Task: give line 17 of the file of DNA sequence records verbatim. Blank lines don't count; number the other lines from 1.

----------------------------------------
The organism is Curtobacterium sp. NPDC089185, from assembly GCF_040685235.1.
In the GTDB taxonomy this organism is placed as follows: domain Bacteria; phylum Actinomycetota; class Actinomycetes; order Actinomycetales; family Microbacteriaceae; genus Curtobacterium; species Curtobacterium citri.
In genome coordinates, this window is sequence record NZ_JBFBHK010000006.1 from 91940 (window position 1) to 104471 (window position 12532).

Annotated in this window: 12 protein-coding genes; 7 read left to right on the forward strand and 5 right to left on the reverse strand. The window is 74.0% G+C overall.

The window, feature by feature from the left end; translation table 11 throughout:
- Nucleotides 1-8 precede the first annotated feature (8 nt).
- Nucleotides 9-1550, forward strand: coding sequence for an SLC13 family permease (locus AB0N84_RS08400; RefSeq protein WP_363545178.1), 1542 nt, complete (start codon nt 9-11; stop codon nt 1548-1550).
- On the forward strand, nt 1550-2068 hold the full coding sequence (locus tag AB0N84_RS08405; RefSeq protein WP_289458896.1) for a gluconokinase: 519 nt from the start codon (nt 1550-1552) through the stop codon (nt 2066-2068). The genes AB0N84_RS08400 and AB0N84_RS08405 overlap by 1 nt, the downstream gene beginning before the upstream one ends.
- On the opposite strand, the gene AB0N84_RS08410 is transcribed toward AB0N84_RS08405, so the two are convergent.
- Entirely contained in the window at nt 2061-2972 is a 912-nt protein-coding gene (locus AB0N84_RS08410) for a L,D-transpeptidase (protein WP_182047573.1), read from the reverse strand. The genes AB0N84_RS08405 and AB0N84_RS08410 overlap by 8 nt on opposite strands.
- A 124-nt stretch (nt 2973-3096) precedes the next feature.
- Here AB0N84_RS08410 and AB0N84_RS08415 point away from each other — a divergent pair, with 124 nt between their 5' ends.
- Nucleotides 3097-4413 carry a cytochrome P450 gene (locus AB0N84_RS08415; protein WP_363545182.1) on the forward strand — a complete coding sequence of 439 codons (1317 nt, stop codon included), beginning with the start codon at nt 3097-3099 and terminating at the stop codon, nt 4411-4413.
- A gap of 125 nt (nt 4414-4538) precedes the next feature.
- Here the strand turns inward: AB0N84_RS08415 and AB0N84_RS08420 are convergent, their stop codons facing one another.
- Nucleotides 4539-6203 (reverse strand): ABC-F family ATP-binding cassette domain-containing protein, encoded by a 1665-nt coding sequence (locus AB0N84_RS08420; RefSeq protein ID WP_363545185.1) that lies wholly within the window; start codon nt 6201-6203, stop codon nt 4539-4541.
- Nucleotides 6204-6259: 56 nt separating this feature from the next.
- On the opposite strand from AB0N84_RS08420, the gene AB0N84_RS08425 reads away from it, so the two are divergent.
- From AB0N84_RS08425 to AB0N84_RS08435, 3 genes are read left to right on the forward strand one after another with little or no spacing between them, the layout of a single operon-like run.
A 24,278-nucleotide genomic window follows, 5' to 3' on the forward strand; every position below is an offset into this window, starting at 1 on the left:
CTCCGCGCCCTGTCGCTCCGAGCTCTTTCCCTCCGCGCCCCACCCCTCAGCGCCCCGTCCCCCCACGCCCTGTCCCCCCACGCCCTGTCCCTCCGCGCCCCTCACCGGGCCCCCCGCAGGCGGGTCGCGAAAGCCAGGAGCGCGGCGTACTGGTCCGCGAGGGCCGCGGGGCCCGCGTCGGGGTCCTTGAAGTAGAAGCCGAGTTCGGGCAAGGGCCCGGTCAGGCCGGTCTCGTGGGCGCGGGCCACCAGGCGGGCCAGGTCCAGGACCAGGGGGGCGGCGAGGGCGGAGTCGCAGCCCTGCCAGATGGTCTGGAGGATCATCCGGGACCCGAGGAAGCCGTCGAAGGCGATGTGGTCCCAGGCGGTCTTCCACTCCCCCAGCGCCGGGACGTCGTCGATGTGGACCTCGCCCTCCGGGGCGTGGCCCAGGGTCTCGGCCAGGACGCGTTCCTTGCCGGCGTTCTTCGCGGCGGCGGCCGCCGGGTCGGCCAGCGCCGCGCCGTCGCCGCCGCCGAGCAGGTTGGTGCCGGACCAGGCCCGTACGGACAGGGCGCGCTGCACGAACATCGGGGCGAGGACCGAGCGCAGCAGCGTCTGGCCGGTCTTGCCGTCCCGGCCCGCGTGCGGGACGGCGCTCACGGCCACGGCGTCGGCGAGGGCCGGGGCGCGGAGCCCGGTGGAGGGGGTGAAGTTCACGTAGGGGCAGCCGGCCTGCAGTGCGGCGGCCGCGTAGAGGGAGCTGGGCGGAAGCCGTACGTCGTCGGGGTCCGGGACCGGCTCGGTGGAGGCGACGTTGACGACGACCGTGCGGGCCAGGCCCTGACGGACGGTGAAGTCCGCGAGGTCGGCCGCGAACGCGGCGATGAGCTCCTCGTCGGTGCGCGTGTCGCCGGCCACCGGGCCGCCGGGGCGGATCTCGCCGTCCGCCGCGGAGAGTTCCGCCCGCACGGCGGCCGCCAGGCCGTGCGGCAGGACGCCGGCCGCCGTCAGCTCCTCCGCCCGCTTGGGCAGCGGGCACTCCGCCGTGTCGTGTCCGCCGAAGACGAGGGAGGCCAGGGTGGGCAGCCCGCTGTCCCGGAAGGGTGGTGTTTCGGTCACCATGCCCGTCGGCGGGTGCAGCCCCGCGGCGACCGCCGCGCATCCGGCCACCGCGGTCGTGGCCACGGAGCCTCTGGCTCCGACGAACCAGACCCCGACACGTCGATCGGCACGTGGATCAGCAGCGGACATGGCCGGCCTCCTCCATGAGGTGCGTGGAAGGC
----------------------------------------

- Nucleotides 6204-6259: 56 nt separating this feature from the next.